How to embrace it and win 

Attend at least one conference or learning session outside of your regular wheelhouse. There is so much advancement being made in all aspects of marketing, it is absolutely worthwhile.

Marketers need to function at the cross-section of creative content and technological possibility to stay at the top of our marketing game. Chen Bian, Success Strategist

Truth 6: Experience trumps solutions.

In today's world, selling shouldn't be as much about what you're selling, but rather how you do it. Customers and prospects value experiences. If two similar solutions fit their needs, they will likely go for the one that provides them with most value throughout the entire buying experience.

Additionally, your own customers can be your main selling channel. If the experience is great, they will likely be more than happy to turn into your greatest advocates.

How to embrace it and win

Spend time identifying how you can improve the experience within each stage of the buyer’s journey and understand the bottlenecks and points of friction:

Is it the selling process? Lack of or too little personalization? What happens after the contract is signed? Are there any further touches that will ensure you keep your customers delighted and happy? How are you maintaining the trust built throughout your buyer's journey? Which other services you could integrate to make the experience more seamless (e.g. free trials, adjacent services required)? How can you delight your customers throughout all stages?

Customers and prospects value experiences. Spend time identifying how you can improve the experience within each stage of the buyer’s journey and understand the bottlenecks and points of friction. Madalina Bogdan, EMEA Technical Lead

Truth 7: You must challenge your assumptions.

There is no time like the start of a new decade to challenge your old mantra of “This is the way we’ve always done it.” While the fundamentals of marketing will always be just that, the vast amount of change in digital marketing over the past decade has proven that we must adapt, then adapt again, then again and... you get the point. 

Don’t assume you know your audience, what resonates with them, or what they will engage with. Don’t assume your current processes will scale with your organization. Don’t assume the same campaign strategy will work again this year. 

How to embrace it and win

We are all adapting all the time. As marketers, we must reevaluate any assumptions we may have been clinging on to over the past year/decade. Ask yourself: do they still hold water?

Reevaluate the assumptions you may have been clinging on to over the past year/decade. Ask yourself: do they still hold water? Kimberly Hemesath, Project Manager

Truth 8: You cannot execute marketing campaigns without a goal.

Campaign execution is a crucial part of marketing. But what good is execution without a goal? In order to truly get results, marketers must stop wasting time and money pushing out campaigns that have limited effectiveness.

How to embrace it and win

Take the time to clearly identify who your audience is and what the specific goal of your campaigns are.  What stage in the cycle are you targeting? Are you properly messaging to this stage?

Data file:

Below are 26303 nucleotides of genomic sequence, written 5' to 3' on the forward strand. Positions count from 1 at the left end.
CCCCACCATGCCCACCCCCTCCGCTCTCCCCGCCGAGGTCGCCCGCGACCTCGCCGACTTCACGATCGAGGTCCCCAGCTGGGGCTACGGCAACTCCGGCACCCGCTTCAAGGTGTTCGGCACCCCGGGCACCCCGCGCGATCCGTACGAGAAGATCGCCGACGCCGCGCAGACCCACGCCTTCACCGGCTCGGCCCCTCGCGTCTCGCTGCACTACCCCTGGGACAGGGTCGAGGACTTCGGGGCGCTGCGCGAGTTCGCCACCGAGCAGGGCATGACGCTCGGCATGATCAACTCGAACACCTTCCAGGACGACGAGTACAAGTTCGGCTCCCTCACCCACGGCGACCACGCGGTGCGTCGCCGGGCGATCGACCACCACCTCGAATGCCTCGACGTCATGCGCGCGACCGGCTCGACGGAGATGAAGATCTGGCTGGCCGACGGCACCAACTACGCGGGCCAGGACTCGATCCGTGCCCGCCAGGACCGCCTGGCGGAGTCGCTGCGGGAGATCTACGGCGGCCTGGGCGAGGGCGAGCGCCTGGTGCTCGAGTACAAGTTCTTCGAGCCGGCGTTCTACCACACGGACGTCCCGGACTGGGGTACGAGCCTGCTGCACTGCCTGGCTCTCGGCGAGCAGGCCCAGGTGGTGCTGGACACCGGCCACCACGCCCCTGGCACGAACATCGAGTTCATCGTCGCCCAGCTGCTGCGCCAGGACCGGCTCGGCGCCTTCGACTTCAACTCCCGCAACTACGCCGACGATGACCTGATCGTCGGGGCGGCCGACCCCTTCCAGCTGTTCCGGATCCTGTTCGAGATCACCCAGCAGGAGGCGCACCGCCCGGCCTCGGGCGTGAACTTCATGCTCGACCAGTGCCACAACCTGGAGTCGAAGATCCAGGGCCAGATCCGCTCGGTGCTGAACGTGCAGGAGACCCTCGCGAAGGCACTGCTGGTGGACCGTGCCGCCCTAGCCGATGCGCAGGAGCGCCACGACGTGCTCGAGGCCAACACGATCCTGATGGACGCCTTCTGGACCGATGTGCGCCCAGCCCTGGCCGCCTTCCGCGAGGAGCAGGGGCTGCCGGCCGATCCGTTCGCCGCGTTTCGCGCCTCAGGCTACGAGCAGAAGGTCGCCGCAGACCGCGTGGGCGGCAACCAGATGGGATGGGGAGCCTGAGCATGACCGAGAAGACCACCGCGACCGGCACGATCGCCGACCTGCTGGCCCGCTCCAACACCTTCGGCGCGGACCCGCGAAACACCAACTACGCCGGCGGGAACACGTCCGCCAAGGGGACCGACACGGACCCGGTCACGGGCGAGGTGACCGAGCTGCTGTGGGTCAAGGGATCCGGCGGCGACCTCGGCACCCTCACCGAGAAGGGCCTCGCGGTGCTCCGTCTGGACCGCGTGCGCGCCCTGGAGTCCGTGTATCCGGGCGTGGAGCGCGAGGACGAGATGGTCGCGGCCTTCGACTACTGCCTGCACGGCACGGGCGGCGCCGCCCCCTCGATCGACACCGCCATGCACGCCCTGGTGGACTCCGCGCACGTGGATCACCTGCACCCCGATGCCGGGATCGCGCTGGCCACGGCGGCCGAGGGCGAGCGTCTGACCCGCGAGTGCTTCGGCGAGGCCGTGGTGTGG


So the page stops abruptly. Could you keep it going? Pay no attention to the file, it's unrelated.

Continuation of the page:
What good is execution without a goal? Take the time to clearly identify your audience, campaign goals, buying cycles, and messaging. Adam Dost, Martech Solutions Architect

Truth 9: Hone your marketing eye.

It’s easy for marketers to jump so quickly to the next tactic – content creation, nurturing, data clean up, event marketing – without taking the time to really figure out what is working and where to go next. And ultimately, it can lead to more trouble down the road.

How to embrace it and win?

Just as photographers talk about developing a photographic eye in order to capture a scene in a unique way, marketing must work on their marketing eye. For example, if you are developing a brand awareness strategy, consider: What is unique about your product or service? Can you frame the benefits more clearly? Are the key differentiators clear? Or while reviewing persona and prospect data, ask yourself if a data clean-up is necessary.

As you approach your next campaign or initiative, take a moment to view the work through the lens of your marketing eye.

Jumping from tactic to tactic can lead to trouble down the road. As you approach your next campaign or initiative, take a moment to view the work through the lens of your marketing eye. Anita Williams, Director of Client Services

Final Truth: Fighting change doesn’t lead you to the championship 

As one of the younger marketers on my team, I talk and write a lot about the challenges marketers must overcome to move from novice into expert territory. It’s an uphill battle, but one that comes with lots of rewards, if you’re willing to push some boundaries and break some rules. 

The marketing industry has experienced such significant change over the last decade and opened up so many doors for seasoned and young marketers alike. It’s time for us to grasp the change instead of running away from it.

Don’t let the pressures of the new year overwhelm you. Embrace these truths and consider them your starting point for excelling into “Change Agent” status in 2020. 

If you’re ready to take 2020 by the reins but aren’t sure where to start, let some of the smartest marketers step in for you. We specialize in helping companies like yours transform their marketing technology, content marketing, and data and analytics. 

And in the meantime, make sure you never miss a tip from the smartest marketers in the industry by subscribing to our monthly newsletter.

About the Author

Kiyana Neil

Kiyana is DemandLab's Marketing and Sales Coordinator. She brings seven years of experience to her role in supporting DemandLab's sales and marketing efforts, leading brand management and corporate communication efforts, and helping to ensure a seamless sales cycle and a better experience for the company's prospects and clients.